One recent favorite of the pundits has been the inherently flawed eurozone currency structure and the inevitable implosion that will wreak economic chaos. Another doomsday scenario centers on Abenomics, Japanese Prime Minister Shinzo Abe’s attempt to target inflation through extreme monetary and fiscal policies. The conventional wisdom currently holds that these policies are too little, too late for that nation’s moribund economy and this will ultimately result in the default of the world’s third-largest economy.
A third recent view sees China struggling with demographic and environmental catastrophe while also facing an economic hard landing that will unleash massive social upheaval in the world’s most populous country. And there’s always the old favorite involving the respective pursuits of nuclear weapons by North Korea and Iran, as well as each nation’s stated goals of annihilating their adversaries (a list that often includes the U.S.).
Moving beyond national borders, there is the risk that resource depletion, climate change, and general environmental mismanagement will lead to famine, war, and global collapse—an apocalyptic scenario whose consequences resemble those of a visit from a hostile intergalactic imperialist.
Is it rational to conclude that any one, never mind several, of these situations is likely to actually happen? If so, what would the outcomes actually look like? One thing we know for sure is that there are powerful parties with deep vested interests working around the world every day to ensure that these disasters do not come to fruition (or at least that their effects would be largely mitigated).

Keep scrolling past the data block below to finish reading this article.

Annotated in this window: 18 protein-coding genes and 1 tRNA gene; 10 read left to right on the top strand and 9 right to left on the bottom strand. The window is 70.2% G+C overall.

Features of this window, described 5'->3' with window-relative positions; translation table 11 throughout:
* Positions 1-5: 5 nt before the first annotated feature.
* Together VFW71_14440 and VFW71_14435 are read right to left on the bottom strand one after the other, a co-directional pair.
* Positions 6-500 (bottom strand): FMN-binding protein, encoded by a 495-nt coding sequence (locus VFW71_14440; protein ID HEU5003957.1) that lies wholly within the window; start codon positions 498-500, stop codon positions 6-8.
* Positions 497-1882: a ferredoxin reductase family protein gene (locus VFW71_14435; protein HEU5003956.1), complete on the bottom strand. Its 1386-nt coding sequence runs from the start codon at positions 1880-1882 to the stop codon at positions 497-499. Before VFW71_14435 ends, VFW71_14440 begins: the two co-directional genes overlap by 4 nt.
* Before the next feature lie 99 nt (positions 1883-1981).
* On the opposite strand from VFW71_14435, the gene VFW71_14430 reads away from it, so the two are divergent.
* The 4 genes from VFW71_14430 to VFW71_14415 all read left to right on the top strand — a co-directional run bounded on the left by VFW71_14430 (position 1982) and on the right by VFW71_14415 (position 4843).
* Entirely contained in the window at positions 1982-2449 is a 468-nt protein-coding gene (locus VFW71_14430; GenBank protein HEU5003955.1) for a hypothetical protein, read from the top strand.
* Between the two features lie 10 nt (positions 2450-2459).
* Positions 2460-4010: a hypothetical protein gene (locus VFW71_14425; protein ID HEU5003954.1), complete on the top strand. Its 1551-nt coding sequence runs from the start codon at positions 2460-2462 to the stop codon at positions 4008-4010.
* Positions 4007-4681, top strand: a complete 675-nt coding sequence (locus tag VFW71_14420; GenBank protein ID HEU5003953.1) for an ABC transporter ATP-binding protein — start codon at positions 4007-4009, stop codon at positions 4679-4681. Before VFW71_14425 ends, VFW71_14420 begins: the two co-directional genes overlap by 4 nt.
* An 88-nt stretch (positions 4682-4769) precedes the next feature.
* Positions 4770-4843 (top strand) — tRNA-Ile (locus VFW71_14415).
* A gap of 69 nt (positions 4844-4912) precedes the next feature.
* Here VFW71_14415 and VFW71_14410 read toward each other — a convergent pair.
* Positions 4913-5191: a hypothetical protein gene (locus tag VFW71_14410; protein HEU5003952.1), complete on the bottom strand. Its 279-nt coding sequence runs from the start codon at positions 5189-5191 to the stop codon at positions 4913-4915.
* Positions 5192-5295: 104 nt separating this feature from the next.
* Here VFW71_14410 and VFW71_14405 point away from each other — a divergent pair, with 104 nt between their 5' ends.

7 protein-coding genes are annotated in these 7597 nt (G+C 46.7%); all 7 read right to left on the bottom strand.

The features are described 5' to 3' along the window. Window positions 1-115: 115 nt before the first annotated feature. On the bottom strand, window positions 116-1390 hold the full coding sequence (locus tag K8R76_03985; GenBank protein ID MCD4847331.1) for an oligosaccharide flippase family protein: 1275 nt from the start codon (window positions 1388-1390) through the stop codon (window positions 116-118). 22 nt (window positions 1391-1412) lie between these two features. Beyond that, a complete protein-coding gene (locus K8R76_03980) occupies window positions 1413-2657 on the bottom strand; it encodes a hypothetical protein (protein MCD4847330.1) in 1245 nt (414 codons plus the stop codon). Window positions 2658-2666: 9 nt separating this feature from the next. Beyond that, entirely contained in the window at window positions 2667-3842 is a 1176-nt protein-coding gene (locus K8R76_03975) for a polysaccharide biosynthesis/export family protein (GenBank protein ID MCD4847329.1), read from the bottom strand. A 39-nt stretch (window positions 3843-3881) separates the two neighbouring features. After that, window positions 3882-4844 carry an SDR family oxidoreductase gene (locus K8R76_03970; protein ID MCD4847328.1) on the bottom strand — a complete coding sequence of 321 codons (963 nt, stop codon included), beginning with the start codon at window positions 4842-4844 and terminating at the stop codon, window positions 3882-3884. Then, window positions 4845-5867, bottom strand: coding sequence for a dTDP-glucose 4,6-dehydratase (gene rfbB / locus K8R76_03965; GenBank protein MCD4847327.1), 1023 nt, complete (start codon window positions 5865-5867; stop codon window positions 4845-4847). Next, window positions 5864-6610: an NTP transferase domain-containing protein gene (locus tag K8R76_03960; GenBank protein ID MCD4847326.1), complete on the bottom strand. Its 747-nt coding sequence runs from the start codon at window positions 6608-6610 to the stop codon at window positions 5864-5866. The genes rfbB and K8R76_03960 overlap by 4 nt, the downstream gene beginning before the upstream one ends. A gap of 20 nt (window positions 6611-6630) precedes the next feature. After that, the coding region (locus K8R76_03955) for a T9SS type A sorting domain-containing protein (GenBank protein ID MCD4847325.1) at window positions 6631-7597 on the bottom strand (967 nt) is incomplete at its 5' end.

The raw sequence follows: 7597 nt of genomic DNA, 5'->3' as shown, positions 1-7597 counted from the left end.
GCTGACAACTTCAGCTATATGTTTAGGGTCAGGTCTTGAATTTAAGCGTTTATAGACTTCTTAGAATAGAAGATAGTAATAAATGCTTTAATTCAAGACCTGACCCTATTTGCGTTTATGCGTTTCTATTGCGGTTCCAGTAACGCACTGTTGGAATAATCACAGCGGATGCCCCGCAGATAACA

Not surprisingly, the investment team at Royce is often asked to weigh in on macroeconomic issues and while we oblige, somewhat reluctantly, we always offer the same caveat—our expertise is evaluating and understanding companies, their value, quality, and future prospects, not predicting economic, political, or strategic outcomes, especially those that resemble the plot of a summer blockbuster. For us, the multitude of variables that go into that type of analysis would cause sensory and intellectual overload. Even more importantly, we might miss the underlying story.
This is important because we invest in companies, not headlines or economic statistics. Like the best-drawn movie characters, companies can be resilient and dynamic entities that more often than not self-determine their long-term success or failure. There is no question that macroeconomic factors provide relevant inputs. Yet from our perspective they are often far less important than investors believe.
So whether or not the investment community decides to sell everything because chaos and destruction appear imminent is less of a concern to us than which companies look likely to survive, adapt, and ultimately grow stronger in whatever the aftermath. That is our business, and we are sticking with it. All that loud noise is like Kryptonite to us.
Important Disclosure Information
Chris Clark is a portfolio manager and principal of Royce & Associates, LLC. Mr. Clark's thoughts in this essay concerning the stock and bond markets are solely his own and, of course, there can be no assurance with regard to future market movements.